News International says it has an “open” policy on Twitter—but accounts claiming to be ex-employees are still shut.
It would be a great story for Britain’s best-read Sunday tabloid: A handful of former employees of a powerful corporation took to Twitter and threatened to air its secrets.
If only Britain’s best-read Sunday tabloid still existed, that is.
The story reads like something from a Fleet Street scandal sheet: A handful of supposed ex-employees of News International, an arm of News Corp. which publishes a number of Britain’s largest newspapers, took to Twitter to air the newspaper’s dirty laundry last week after the newspaper was shut down following a series of hacking scandals. Since then, most of the accounts have gone silent or disappeared completely.
And no one, including News International, appears to know why.
“(We have) no idea who these guys are,” said News International spokeswoman Daisy Dunlop in an exclusive interview with The Daily Dot. “Fair to say that we have a completely open approach to staff using Twitter and other social networks for personal and business use.”
The accounts included @FormerNOTWhack, @ExNOTWjourno2 and @NOTWjourno. The most notable one was @ExNOTWjourno, an account which amassed more than 20,000 followers and promised to release scathing documents about News International.
“Here’s the situation. x-Notw journalists +friends going to release Blog on Sat night. Inside story of NOTW. Stories we weren’t able to tell,” tweeted @ExNOTWjourno Saturday.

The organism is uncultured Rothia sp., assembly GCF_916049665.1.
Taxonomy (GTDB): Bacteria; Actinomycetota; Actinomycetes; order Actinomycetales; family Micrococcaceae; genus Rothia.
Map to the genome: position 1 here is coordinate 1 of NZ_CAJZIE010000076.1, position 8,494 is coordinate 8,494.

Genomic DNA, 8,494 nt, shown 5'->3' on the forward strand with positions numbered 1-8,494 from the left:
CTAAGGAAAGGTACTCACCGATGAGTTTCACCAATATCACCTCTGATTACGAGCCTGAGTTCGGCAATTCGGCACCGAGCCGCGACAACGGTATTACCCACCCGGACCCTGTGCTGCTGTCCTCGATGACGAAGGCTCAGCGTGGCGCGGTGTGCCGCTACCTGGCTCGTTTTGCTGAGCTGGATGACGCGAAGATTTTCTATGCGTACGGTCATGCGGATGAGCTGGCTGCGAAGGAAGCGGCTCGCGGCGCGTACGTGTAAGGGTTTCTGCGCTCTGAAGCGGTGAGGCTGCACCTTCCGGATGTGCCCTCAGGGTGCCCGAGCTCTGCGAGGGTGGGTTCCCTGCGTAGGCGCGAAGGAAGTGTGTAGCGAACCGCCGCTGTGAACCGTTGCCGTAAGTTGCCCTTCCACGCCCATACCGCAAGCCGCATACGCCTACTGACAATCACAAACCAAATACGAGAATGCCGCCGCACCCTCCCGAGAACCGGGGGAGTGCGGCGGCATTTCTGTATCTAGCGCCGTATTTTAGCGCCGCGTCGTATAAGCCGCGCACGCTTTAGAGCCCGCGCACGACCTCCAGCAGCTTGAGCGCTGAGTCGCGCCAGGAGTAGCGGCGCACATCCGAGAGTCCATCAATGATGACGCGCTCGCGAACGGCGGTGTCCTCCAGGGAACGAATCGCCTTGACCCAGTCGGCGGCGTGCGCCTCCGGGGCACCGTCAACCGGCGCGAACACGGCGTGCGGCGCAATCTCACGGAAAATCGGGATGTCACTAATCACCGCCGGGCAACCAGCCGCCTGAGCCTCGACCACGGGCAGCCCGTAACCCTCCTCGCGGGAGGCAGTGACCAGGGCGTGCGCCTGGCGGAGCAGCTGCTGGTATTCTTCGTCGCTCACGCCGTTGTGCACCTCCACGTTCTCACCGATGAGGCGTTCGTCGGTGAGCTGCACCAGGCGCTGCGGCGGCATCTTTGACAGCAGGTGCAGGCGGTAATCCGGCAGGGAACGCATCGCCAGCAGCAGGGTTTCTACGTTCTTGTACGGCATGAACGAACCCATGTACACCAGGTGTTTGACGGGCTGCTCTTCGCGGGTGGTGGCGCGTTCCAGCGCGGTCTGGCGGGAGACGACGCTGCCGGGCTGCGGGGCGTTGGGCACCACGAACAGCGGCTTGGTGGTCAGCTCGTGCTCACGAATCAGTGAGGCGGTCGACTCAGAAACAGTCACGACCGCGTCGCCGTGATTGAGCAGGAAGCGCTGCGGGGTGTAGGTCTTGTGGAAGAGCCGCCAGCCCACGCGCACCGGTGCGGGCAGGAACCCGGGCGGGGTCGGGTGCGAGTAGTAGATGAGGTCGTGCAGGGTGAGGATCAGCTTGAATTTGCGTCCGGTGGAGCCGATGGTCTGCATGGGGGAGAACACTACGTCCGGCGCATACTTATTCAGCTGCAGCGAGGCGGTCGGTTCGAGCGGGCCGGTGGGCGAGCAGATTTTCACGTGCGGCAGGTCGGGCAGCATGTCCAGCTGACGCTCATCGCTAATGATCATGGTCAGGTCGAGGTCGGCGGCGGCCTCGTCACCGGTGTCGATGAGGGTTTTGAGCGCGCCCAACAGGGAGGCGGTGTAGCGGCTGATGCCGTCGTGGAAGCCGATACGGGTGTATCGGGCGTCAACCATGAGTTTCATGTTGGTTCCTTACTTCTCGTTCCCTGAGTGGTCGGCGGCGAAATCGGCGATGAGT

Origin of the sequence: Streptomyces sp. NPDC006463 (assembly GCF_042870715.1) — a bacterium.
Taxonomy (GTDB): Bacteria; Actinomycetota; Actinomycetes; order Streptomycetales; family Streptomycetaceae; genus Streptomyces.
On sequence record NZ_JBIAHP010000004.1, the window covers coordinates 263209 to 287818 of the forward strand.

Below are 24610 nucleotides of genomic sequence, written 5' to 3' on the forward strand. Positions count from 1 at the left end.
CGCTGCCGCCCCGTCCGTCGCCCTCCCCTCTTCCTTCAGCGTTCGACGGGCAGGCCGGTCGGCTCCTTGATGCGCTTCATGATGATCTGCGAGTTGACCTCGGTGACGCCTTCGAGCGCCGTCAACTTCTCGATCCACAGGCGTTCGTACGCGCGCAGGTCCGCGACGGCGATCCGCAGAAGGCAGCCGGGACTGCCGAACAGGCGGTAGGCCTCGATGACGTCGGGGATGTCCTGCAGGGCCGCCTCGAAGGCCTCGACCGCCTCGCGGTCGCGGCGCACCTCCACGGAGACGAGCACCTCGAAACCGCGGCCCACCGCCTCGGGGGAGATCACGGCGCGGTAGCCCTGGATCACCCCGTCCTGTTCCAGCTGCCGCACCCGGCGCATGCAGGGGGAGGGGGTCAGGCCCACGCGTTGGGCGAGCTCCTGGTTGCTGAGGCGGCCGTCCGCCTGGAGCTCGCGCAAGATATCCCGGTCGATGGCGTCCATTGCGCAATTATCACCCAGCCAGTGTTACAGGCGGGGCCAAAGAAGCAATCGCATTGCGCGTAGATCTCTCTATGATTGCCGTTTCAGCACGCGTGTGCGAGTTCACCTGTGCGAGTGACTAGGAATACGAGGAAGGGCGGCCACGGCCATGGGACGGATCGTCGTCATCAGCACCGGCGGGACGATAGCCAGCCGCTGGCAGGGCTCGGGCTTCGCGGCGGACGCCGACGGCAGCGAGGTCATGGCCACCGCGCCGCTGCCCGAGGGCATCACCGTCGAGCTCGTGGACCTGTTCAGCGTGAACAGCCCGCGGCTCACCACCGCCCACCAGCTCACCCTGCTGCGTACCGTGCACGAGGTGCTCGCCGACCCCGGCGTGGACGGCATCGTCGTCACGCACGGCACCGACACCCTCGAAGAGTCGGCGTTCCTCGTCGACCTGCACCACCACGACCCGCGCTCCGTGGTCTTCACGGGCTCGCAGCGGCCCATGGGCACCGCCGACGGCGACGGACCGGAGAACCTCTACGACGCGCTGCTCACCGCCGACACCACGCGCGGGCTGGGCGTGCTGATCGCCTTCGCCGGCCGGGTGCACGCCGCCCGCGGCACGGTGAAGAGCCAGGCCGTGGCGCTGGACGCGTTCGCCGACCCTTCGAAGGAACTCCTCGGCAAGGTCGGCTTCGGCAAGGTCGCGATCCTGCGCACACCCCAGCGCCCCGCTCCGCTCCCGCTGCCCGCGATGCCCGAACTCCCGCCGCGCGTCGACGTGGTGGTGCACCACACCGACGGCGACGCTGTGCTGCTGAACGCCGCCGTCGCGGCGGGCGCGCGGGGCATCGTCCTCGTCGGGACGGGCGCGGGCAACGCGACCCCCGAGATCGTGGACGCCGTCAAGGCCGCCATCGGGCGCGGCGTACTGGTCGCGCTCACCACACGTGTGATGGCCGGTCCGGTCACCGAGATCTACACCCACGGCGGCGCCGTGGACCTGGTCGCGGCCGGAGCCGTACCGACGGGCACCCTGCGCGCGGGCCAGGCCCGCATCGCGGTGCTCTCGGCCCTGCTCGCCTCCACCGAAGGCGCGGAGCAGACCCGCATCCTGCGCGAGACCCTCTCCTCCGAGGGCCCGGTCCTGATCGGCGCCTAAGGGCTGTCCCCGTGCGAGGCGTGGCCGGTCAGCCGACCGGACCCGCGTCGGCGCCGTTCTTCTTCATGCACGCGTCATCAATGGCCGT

But before any information could be leaked, the account disappeared Sunday, the same day the final edition of the newspaper ran.
Since then, most of the accounts have been deleted and only a few remain active. @NOTWjourno’s profile declares that it is no longer run by a former NOTW employee and @ExNOTWjourno2 hasn’t thrown much mud.
Yet the mystery behind these accounts remains and News International does not have many answers. Dunlop did not comment on whether News International had anything to do with the missing accounts.
Twitter would not comment on the accounts’ shutdown or apparent handover because of “privacy reasons,” said spokeswoman Carolyn Penner in an email to The Daily Dot.
This ongoing mystery shows, at the very least, that Twitter is hardly a secure place to air dirty laundry — as the recently disbanded hacker group LulzSec learned.
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